Among poker players, bad beat stories are part of an endless competition in self-pity, each tale sadder than the one before it. Yet each one is really the same: the narrator played his cards right, and through no fault of his own, some other lesser player got stupendously lucky and won the hand anyway. Bad beats are the nadirs of every poker player’s existence, a slap in the face from all the gods of every religion, maddening in their cosmic unfairness. That said, they do make for compelling narrative, and that’s probably why, in these hard economic times, they have found a new home among literary types.
After hours, last month at the Kachemak Bay Writers’ Conference in Homer (disclosure: I serve on the organizing committee) I listened to several internationally published writers recount variations of the same horror story my friend in that big western state told me. Like disgruntled stud players who talk of huge pots raked to undeserving players at the other ends of the tables, these writers are seeing the fewer and fewer available book contracts go to newer, younger, hipper, and (presumably) less skillful writers. Again and again I hear them bemoan the difficulty of getting their second, third, fourth, even twelfth book published. The recurring story, muttered darkly over dark beers and darker whiskeys, is always the same: it’s the economy. Well, yes. But on top of that ongoing train wreck is also the unbelievable tsunami of hopeful manuscripts now crashing over the fewer and fewer editors left standing as the big houses lay off staff and close down imprints.
At the conference our guest literary agent, April Eberhardt, of the Kimberly and Cameron and Associates agency said that she gets TEN THOUSAND book manuscripts or proposals every year, herself. I checked with her this week to see if I remembered that number correctly. Here is what April said in the return e-mail: … “as an agency we receive about 30,000 queries a year, which works out to 10,000 per agent annually. Daunting to think about it….”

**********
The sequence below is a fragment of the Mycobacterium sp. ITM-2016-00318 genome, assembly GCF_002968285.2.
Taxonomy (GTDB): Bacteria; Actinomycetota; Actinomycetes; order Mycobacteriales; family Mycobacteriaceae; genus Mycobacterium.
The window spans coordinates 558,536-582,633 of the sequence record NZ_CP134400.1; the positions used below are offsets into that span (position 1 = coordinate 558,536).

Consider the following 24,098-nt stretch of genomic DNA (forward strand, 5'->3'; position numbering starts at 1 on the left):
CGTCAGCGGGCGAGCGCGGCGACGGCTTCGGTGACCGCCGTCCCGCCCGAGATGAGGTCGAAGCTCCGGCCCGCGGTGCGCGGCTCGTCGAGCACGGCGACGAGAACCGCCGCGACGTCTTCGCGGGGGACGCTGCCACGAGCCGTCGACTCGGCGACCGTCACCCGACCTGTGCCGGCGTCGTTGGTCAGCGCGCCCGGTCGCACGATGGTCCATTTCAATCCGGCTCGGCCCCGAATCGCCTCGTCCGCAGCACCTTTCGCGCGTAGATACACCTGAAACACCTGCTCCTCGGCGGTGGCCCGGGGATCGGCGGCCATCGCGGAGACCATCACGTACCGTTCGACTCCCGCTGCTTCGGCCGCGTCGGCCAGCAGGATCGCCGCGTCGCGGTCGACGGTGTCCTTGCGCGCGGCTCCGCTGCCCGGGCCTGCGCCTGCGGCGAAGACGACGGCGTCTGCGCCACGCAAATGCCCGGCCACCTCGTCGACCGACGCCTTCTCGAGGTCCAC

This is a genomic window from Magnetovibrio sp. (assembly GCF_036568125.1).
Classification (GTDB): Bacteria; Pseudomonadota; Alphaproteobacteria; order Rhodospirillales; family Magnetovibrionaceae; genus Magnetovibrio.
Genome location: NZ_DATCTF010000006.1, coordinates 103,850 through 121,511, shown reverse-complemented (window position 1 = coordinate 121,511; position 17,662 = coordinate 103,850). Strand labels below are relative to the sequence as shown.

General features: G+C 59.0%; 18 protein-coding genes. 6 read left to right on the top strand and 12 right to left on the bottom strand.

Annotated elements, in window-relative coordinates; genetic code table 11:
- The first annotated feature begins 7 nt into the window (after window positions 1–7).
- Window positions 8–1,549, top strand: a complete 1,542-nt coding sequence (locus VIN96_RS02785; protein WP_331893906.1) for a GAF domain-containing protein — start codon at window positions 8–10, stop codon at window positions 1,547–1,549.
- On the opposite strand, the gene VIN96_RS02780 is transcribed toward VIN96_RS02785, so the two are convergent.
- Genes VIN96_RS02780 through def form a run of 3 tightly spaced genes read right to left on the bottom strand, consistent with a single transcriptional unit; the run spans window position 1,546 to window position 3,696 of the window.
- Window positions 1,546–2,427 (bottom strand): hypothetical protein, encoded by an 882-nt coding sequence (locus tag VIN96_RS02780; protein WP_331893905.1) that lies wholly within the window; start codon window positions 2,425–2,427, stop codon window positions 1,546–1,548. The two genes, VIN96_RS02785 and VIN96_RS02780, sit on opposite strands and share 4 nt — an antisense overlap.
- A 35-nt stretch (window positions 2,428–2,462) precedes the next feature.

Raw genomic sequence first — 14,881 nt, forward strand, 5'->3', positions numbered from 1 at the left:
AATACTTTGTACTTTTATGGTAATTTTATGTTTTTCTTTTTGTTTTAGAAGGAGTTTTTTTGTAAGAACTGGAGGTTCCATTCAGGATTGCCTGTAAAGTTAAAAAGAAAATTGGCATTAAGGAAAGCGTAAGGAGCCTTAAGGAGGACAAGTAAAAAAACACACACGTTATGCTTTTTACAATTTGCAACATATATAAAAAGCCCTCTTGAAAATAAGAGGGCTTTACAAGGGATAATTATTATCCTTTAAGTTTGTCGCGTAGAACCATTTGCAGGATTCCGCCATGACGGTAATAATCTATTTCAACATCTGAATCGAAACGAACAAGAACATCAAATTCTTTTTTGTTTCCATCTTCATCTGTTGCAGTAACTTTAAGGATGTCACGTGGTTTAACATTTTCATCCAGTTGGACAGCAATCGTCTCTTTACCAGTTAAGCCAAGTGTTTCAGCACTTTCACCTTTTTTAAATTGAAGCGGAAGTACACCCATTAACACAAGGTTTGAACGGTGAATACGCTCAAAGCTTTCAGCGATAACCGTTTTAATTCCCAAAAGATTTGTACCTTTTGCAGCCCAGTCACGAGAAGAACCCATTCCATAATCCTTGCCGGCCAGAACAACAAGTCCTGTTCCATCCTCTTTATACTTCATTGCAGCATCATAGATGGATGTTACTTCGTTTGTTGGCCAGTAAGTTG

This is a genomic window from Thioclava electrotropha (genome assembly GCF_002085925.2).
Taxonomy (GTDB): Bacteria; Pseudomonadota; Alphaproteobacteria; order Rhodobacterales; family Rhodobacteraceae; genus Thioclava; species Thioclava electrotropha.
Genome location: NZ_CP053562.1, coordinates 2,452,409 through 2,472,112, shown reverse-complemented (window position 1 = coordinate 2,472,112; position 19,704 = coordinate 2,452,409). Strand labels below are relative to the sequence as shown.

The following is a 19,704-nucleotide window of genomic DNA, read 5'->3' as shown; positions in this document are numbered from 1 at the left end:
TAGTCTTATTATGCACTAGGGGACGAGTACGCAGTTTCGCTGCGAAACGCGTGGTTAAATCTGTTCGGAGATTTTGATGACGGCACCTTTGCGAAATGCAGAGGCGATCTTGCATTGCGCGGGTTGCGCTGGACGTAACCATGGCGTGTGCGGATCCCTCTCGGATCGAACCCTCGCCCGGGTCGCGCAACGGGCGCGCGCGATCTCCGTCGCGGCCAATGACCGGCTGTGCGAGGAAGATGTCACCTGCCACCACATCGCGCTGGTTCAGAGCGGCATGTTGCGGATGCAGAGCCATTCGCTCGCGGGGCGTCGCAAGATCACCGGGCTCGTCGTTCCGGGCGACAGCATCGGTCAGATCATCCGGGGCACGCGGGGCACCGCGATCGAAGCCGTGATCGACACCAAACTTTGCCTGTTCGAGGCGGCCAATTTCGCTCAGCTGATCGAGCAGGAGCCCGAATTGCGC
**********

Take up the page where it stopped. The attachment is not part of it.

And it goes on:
April said she accepts about twenty-five new clients a year, and has sold eight manuscripts to publishers so far. Some of those have suffered sixty or seventy rejections before finding their publisher.
Swimming up the face of Niagara Falls is daunting. Those are odds no poker player in his right mind would go near.
Late one night at the King Eight Motel, I found myself looking at a pat hand in a seven card stud game with so many players left at the end of the round the dealer had to get permission from the pit boss to shuffle the “muck” (the discarded cards) in order to deal each of us our last card face down. Given the cards showing face up on the table, I saw that the only player who could possibly beat what I was holding needed to draw the last ace in the deck. But I had seen that ace turned over by another player who had folded earlier. The dealer shuffled the muck and dealt. Sure enough, my opponent caught that one ace and pulled the monster pot away from me and into his hungry arms.
Every time I hear a bad beat story from a writer who is struggling against the terrible odds of the publishing game today, I start to think that maybe I should just keep writing pieces for magazines and forget about getting a book contract; maybe yet another small publisher gets the wild idea to do a collection of my stuff once more. Still, against all logic, I’ve been working on a novel for a few years now. So, when I hear an editor or an agent reminding writers how bad the odds are today, I think about that guy at the King Eight Motel poker room who miraculously pulled that recycled ace out of the muck and left me with nothing but a bad beat of a lifetime story –and then I go back to work on the novel.
Because, after all, really, the flip side of every bad beat is a miracle for someone else isn’t it? Why couldn’t it be me?
Richard Chiappone, a recipient of the Robert Traver Award, is the author of the story collection Water of an Undetermined Depth. His writing has appeared in anthologies and national publications including Playboy, the Sun, and Gray’s Sporting Journal. His story, Raccoon, was made into an award winning short film, and his work has been featured on BBC Radio. A thirty-year Alaskan, Chiappone lives with his wife, Lin, and several Siamese cats on a steelhead river near Anchor Point, the westernmost point on the contiguous highway system of North America. He teaches writing for the University of Alaska and serves on the faculty of the annual Kachemak Bay Writers’ Conference in the town of Homer.